Processing New Information and the Long-Term Memory

Without formal processing strategies, content can be forgotten

Learning isn’t just about memorization of facts and critical information; it involves the retention of information for later use and transferring knowledge to the long‐term memory. After all, you’re not just teaching content—you’re teaching students to think more deeply, even when you’re introducing brand new content.

All of this takes encoding. To keep the information in their working memory, students must rehearse it, gradually moving it into their long-term memory. Rehearse the information to keep it in the working memory. Otherwise, they may forget it.

Design Question 2 of the Marzano Teacher Evaluation Model provides strategies for teachers to help students process new information. Here’s where we can clearly see the interconnectedness of elements like previewing, identifying critical content, chunking content into digestible bites, and organizing students to interact with new content.

The Working Memory

A student’s brain functions are affected by the capacity of his or her working memory. The working memory encompasses several key functions, one of which is the central executive, which determines the learner’s response to stimuli.

New information enters the brain as sensory stimuli. The student’s working memory processes the stimuli, storing it in his or her short‐term memory, but can gradually encode it into the long‐term memory. To encourage this process, keep these considerations in mind:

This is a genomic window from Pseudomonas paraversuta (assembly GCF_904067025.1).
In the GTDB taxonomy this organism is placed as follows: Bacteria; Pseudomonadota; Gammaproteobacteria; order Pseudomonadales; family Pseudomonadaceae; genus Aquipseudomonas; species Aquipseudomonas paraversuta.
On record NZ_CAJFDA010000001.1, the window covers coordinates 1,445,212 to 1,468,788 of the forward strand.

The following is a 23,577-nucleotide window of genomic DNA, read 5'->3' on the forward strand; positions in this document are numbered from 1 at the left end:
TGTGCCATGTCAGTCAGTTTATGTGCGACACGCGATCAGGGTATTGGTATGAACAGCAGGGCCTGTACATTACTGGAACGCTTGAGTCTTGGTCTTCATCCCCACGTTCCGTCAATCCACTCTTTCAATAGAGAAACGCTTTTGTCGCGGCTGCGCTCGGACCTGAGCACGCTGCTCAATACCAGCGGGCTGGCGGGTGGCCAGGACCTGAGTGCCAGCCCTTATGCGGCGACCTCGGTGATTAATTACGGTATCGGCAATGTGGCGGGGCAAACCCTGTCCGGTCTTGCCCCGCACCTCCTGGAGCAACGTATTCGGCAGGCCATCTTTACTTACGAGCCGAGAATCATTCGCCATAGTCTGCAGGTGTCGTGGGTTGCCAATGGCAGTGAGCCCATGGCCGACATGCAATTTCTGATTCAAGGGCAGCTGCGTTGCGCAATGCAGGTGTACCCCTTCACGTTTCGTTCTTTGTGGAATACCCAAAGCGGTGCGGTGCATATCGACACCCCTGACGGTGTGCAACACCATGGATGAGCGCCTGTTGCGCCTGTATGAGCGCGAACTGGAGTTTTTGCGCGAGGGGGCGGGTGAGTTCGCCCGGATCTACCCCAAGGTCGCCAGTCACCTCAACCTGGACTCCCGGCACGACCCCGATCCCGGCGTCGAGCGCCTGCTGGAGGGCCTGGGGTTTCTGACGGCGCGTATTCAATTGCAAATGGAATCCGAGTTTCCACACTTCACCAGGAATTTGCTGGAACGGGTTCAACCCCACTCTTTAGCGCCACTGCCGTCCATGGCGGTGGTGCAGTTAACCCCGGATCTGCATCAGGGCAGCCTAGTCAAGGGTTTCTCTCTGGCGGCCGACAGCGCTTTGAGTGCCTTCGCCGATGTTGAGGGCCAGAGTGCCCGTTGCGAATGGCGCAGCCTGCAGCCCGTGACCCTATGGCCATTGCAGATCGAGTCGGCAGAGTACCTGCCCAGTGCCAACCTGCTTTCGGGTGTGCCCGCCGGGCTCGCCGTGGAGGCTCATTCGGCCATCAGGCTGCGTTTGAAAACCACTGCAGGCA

• Select strategies that enable students to actively process new information.
  • Use strategies appropriate for students’ needs and ability levels.
  • Group students so they can collaborate in active processing.
  • Gradually release knowledge acquisition to learners.

 

Concept attainment requires students to attach prior learning to a new concept, building on what they already know. Give them activities that involve:

 

Monitoring for the Desired Effect

As you monitor for desired effects, have students demonstrate that they’re effectively processing the new information. You might ask them to:

  • Explain what they just learned
  • Volunteer predictions
  • Ask clarification questions
  • Draw conclusions about the content
  • Summarize or restate the new information

 

Want more tips and recommendations on instructional techniques that help students process new information? Check out Processing New Information: Classroom Techniques to Help Students Engage With Content, now available at the Learning Sciences bookstore!

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